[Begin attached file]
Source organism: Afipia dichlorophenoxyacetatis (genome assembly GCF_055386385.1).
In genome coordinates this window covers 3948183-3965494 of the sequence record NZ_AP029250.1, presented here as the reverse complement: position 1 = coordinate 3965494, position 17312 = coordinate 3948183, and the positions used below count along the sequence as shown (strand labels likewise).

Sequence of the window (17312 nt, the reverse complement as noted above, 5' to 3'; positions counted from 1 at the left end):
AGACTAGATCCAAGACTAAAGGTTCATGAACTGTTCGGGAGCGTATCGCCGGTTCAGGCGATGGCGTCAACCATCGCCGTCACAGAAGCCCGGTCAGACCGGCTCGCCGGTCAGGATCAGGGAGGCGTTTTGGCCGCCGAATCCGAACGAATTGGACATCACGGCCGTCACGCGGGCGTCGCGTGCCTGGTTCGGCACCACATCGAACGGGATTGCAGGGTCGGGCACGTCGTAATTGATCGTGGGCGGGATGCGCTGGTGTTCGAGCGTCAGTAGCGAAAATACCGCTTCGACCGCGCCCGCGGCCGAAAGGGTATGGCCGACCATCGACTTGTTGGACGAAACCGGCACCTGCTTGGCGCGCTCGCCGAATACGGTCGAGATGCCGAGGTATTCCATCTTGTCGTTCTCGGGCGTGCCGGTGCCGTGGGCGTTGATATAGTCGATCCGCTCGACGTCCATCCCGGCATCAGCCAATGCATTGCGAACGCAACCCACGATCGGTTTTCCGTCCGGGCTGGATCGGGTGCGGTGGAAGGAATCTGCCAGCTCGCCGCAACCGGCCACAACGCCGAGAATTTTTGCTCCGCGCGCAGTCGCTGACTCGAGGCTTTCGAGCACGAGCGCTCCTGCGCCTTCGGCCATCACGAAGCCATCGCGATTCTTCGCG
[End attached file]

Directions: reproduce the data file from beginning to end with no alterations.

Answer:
Source organism: Afipia dichlorophenoxyacetatis (genome assembly GCF_055386385.1).
In genome coordinates this window covers 3948183-3965494 of the sequence record NZ_AP029250.1, presented here as the reverse complement: position 1 = coordinate 3965494, position 17312 = coordinate 3948183, and the positions used below count along the sequence as shown (strand labels likewise).

Sequence of the window (17312 nt, the reverse complement as noted above, 5' to 3'; positions counted from 1 at the left end):
AGACTAGATCCAAGACTAAAGGTTCATGAACTGTTCGGGAGCGTATCGCCGGTTCAGGCGATGGCGTCAACCATCGCCGTCACAGAAGCCCGGTCAGACCGGCTCGCCGGTCAGGATCAGGGAGGCGTTTTGGCCGCCGAATCCGAACGAATTGGACATCACGGCCGTCACGCGGGCGTCGCGTGCCTGGTTCGGCACCACATCGAACGGGATTGCAGGGTCGGGCACGTCGTAATTGATCGTGGGCGGGATGCGCTGGTGTTCGAGCGTCAGTAGCGAAAATACCGCTTCGACCGCGCCCGCGGCCGAAAGGGTATGGCCGACCATCGACTTGTTGGACGAAACCGGCACCTGCTTGGCGCGCTCGCCGAATACGGTCGAGATGCCGAGGTATTCCATCTTGTCGTTCTCGGGCGTGCCGGTGCCGTGGGCGTTGATATAGTCGATCCGCTCGACGTCCATCCCGGCATCAGCCAATGCATTGCGAACGCAACCCACGATCGGTTTTCCGTCCGGGCTGGATCGGGTGCGGTGGAAGGAATCTGCCAGCTCGCCGCAACCGGCCACAACGCCGAGAATTTTTGCTCCGCGCGCAGTCGCTGACTCGAGGCTTTCGAGCACGAGCGCTCCTGCGCCTTCGGCCATCACGAAGCCATCGCGATTCTTCGCG